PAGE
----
178. (1832.) Revenge of the Ninja (1983)
Not a sequel so much as an anthology installment, this is a pale reflection of its predecessor. (A rogue gaijin ninja begins killing mobsters, unintentionally revealing himself to the rival ninja whose life he ruined. Oh, and there's also some child endangerment.) If you have the opportunity, watch Enter the Ninja again instead.

Drink Coke! (Revenge of the Ninja)
That's a very familiar clock on the wall of that, uh, Y.M.C.A. dojo?

179. (1833.) Dora and the Lost City of Gold (2019)
As a live-action adaptation of a young children's cartoon, this film should be terrible. But it's not. By leaning into the source material, it actually manages to be quite charming. I recommend it.

180. (1834.) Picture Perfect Mysteries: Exit, Stage Death (2020)
One of the worst aspects of 2020 is that the pandemic has robbed me of these Hallmark mystery movies that I love to hate watch. The formula is as tired as ever; I identified the killer literally the first time he appeared on screen. I'd watch as many of these as Hallmark could make in a year.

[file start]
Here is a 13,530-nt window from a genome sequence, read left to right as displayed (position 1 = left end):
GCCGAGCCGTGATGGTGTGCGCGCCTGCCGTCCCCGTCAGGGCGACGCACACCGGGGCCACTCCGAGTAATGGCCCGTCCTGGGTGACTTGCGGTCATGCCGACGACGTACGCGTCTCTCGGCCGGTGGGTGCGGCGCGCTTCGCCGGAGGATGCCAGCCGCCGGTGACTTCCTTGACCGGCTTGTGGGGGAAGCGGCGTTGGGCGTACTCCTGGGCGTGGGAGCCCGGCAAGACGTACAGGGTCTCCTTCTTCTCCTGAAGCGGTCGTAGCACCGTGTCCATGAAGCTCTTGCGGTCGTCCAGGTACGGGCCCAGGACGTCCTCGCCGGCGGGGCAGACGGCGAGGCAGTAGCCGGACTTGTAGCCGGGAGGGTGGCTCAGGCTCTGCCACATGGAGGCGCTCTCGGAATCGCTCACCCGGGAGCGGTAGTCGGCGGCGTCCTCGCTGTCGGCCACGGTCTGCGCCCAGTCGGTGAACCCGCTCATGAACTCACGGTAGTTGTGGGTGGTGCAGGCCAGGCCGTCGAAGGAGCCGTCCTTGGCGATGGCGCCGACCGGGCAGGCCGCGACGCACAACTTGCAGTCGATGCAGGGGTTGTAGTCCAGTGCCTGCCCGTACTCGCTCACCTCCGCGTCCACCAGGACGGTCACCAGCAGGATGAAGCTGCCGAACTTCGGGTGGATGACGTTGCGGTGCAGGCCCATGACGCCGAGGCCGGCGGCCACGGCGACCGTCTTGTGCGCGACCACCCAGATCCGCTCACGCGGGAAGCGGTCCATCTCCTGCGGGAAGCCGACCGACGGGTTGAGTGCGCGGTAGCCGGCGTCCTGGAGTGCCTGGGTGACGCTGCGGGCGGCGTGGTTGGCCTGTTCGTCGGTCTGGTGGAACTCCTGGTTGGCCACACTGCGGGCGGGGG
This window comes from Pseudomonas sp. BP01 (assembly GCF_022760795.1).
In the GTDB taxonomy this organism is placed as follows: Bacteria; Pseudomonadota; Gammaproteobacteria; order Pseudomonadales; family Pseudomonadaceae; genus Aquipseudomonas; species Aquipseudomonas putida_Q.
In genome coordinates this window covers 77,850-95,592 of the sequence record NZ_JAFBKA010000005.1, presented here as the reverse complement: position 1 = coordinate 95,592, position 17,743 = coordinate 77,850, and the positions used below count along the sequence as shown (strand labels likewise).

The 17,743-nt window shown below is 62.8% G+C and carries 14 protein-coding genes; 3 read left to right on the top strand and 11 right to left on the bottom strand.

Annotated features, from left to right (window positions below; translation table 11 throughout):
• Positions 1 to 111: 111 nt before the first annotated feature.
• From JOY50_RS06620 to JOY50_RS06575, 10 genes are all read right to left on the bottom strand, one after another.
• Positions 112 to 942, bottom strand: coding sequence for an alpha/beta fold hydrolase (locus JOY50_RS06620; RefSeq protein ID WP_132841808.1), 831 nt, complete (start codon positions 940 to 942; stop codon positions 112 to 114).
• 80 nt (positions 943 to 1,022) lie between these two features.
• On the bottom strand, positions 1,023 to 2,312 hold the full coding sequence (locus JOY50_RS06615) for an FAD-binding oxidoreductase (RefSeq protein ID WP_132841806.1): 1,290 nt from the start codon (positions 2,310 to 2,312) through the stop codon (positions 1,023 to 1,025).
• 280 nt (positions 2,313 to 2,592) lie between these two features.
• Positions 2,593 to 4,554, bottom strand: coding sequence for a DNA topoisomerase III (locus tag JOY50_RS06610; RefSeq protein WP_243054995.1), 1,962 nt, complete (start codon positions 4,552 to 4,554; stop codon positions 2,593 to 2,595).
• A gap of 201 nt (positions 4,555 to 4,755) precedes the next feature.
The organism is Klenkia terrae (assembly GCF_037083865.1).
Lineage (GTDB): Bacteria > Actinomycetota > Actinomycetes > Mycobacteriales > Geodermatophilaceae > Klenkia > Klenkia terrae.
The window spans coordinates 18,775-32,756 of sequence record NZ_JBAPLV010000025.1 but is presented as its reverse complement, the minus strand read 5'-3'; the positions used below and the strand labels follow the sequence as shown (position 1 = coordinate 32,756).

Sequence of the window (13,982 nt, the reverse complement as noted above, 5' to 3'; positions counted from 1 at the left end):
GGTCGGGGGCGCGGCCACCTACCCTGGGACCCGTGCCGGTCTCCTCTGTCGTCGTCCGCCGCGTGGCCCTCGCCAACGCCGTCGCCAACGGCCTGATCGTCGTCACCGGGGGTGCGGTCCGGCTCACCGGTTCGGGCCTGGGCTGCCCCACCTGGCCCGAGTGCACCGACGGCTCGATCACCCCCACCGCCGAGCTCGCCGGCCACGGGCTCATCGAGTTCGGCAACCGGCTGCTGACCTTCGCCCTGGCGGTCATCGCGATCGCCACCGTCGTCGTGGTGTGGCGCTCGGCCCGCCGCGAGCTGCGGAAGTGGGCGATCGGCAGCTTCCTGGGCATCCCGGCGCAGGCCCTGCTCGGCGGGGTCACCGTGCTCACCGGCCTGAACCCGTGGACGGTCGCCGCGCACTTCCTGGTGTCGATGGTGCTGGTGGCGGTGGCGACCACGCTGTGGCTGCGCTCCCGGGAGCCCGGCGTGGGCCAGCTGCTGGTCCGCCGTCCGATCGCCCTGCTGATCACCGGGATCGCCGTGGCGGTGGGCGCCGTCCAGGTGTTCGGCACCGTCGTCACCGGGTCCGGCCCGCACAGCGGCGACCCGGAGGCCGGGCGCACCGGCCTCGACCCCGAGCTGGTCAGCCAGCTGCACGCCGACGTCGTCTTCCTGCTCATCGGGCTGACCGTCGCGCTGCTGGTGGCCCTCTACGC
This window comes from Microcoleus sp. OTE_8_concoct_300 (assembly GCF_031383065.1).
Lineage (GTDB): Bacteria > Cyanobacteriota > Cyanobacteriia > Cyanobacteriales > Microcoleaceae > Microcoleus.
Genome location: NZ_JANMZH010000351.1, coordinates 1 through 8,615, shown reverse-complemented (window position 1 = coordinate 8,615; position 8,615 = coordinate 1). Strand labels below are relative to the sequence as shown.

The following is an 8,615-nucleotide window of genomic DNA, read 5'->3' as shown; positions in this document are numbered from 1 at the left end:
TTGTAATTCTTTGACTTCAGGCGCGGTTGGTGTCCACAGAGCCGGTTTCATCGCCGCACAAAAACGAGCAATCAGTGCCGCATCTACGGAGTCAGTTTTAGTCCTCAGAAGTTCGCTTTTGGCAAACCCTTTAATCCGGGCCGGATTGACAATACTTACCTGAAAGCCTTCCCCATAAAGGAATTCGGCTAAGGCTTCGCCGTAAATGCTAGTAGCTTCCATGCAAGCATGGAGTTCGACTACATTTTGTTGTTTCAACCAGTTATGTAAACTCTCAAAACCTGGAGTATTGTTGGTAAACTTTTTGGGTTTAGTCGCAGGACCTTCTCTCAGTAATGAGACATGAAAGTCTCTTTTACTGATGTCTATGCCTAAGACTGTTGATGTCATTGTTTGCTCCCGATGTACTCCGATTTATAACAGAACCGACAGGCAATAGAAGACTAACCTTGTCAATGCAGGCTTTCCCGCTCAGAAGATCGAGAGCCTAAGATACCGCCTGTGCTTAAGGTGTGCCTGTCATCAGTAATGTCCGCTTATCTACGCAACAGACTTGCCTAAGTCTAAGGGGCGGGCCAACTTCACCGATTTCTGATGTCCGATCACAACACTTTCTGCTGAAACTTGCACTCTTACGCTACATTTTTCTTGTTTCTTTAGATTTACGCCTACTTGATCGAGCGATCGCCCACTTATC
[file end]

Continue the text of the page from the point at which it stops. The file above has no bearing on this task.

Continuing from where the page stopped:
181. (1835.) Ninja III: The Domination (1984)
The third and final movie in the "Ninja Trilogy" fully embraces the supernatural in all its absurdity. To sum up: a cable repair woman is possessed by the soul of an undead ninja who goes on a killing spree against all the policemen who (justifiably) tried to kill him, a rampage that can only be stopped by the swordsmanship of *another* ninja. Better than the second but not the original. Boy howdy, Enter the Ninja was good.

More to come.

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To be continued...